Monday, November 02, 2009

Roubini Forgets the Riskiest Asset of All (the US$)

Since March there has been a massive rally in all sorts of risky assets – equities, oil, energy and commodity prices – a narrowing of high-yield and high-grade credit spreads, and an even bigger rally in emerging market asset classes (their stocks, bonds and currencies). At the same time, the dollar has weakened sharply , while government bond yields have gently increased but stayed low and stableNouriel Roubini

Mr. Roubini, whose views I usually find most enlightening, was one of the few prominent economists who forecast the financial crisis of 2008.  Recently, however, perhaps due to a 2005 forecast of an unraveling of Bretton Woods II and sharp decline in the US$ that didn't pan out (at least so far), Mr. Roubini, judging by the above argument, assumes that the US$ is "here to stay" at least in the medium term. 

I disagree (and think he and Mr. Setser should have stuck to their earlier views- sometimes such things take time).

In A Brief History of Time, Stephen Hawking relates the story below which is quite germane to a discussion of Mr. Roubini's view.
A well-known scientist (some say it was Bertrand Russell) once gave a public lecture on astronomy. He described how the earth orbits around the sun and how the sun, in turn, orbits around the center of a vast collection of stars called our galaxy. At the end of the lecture, a little old lady at the back of the room got up and said: "What you have told us is rubbish. The world is really a flat plate supported on the back of a giant tortoise." The scientist gave a superior smile before replying, "What is the tortoise standing on?" "You're very clever, young man, very clever", said the old lady. "But it's turtles all the way down!"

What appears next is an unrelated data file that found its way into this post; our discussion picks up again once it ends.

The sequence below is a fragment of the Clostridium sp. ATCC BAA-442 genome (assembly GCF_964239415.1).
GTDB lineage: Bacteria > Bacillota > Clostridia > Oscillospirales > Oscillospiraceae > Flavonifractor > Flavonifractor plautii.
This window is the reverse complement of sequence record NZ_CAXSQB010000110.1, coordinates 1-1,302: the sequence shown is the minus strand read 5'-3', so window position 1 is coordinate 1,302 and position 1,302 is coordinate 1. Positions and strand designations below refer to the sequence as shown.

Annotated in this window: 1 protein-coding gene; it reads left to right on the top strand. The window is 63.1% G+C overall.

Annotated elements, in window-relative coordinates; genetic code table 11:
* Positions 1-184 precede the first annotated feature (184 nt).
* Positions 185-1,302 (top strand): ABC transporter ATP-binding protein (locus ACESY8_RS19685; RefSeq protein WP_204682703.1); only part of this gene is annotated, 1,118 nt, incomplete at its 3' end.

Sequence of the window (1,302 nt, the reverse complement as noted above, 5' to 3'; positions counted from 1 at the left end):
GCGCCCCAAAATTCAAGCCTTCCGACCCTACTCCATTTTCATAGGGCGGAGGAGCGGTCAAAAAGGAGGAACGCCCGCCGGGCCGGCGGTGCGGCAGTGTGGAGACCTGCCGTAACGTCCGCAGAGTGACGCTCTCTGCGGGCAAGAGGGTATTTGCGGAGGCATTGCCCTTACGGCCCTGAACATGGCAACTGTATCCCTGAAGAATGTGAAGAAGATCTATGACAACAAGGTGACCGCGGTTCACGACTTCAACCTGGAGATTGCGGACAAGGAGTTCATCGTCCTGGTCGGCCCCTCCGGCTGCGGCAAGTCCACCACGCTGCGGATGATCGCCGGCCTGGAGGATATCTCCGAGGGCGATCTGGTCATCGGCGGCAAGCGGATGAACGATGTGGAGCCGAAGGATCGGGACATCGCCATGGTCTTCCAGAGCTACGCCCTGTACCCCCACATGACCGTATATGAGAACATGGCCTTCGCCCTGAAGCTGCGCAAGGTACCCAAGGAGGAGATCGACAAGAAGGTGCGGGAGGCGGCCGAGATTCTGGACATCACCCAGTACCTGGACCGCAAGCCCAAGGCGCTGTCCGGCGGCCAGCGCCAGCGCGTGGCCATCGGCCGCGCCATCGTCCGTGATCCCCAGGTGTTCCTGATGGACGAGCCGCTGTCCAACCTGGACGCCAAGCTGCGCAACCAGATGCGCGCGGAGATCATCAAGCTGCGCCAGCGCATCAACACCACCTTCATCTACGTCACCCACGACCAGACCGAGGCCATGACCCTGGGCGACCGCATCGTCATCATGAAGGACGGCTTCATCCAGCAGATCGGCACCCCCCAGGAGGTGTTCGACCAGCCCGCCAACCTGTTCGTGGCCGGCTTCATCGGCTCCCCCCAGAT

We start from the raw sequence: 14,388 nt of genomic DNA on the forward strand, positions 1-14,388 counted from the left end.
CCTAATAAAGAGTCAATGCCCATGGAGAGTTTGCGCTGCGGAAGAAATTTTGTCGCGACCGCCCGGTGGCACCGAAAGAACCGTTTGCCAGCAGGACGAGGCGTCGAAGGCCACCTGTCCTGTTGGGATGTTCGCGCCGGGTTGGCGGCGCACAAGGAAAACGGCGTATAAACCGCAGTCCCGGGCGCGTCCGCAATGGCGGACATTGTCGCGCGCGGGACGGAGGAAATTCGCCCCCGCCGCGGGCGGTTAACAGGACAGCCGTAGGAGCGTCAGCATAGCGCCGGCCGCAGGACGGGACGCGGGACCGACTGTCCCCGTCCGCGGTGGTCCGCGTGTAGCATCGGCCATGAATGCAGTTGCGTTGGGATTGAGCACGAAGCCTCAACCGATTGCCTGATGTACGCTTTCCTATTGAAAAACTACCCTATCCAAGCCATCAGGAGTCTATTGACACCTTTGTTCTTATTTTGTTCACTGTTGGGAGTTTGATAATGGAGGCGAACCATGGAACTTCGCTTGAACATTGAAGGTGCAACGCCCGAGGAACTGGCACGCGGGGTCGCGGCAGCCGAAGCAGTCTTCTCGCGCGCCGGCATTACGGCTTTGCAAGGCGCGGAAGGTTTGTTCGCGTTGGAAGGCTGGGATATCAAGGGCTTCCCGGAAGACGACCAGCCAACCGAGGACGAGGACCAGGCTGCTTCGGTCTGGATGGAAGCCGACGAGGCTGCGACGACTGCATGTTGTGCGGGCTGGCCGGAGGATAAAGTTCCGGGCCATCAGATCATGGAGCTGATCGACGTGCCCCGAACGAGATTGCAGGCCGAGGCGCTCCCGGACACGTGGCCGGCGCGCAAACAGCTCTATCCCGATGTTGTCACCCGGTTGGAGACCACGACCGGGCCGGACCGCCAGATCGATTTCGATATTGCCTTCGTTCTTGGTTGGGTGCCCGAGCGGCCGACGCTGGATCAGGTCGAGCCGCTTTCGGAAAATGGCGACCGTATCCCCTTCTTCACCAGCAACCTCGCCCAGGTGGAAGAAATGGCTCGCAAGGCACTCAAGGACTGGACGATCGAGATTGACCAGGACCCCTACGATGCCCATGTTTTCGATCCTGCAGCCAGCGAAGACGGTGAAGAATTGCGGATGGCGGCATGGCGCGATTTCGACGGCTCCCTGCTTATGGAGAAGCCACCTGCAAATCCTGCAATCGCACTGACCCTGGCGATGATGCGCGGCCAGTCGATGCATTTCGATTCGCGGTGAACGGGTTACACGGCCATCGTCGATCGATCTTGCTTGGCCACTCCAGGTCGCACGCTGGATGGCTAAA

The question, on what belief(s) does your argument rest, gained increased importance ever since David Hume pulled the rug out from under those who assumed any "real-world" arguments were validly based on pure reason. Hume's argument, never refuted, at least to my knowledge, is that "always being followed by" is not the same as caused by. We might infer such, and certainly act on the view that what has happened in the past will happen again, but as we didn't make the rules of the universe, we don't really know. At best we can believe.

On what turtle does Mr. Roubini's view rest? It rests on the view that the US$ has intrinsic value. As he argues: First, the dollar cannot fall to zero and at some point it will stabilise; when that happens the cost of borrowing in dollars will suddenly become zero, rather than highly negative, and the riskiness of a reversal of dollar movements would induce many to cover their shorts.

I ask, why can't the value of the US$ fall to zero? From the long view of History, the odds of a currency of virtually no intrinsic value declining to that value is high, which might explain Voltaire's quote on paper money.

Perhaps, however, Mr. Roubini was speaking of the medium term, and using the value of the Japanese Yen as a "turtle" to support his argument. Alas, the US is not Japan. Despite their fiscal woes, Japan runs a current account surplus- last month's surplus came in at $13B. The world is not awash in Yen, on the contrary, Japan is awash in US$s, as are quite a few other nations- China comes to mind.

When the Yen was the carry trade vehicle of choice, the risk, which manifested from time to time, was of a sharp rally due to the lack of Yen in international markets. If Japan ran a current account deficit this risk would be much diminished. I suspect if Japan was running a C/A deficit when it opted for a zero-interest-rate-policy (ZIRP) the Yen would have quickly lost a good deal of its value.

The US has both a C/A deficit and a ZIRP. While I agree with Mr. Roubini that the US ZIRP is inspiring the mother of all carry trades, which can inspire sharp corrections, that risk is, in my view, more than offset by the mother of all long positions in the riskiest "asset" of all, the US$. The ZIRP makes holding US$s a losing proposition, as Mr. Roubini notes.

The turtle on which Mr. Roubini's view stands is the notion that the US$ is an asset, when, in my view, it is a liability. By statute there is no fixed exchange rate between the US$ and anything other than US$ debts.  Each time an adjustment arises such that there is a shortage of US$s, the Fed rides in to "add liquidity" because they are more interested in keeping the big banks afloat than the currency. Until that changes, the mother of all carry trades will, despite the odd setback, continue to grow.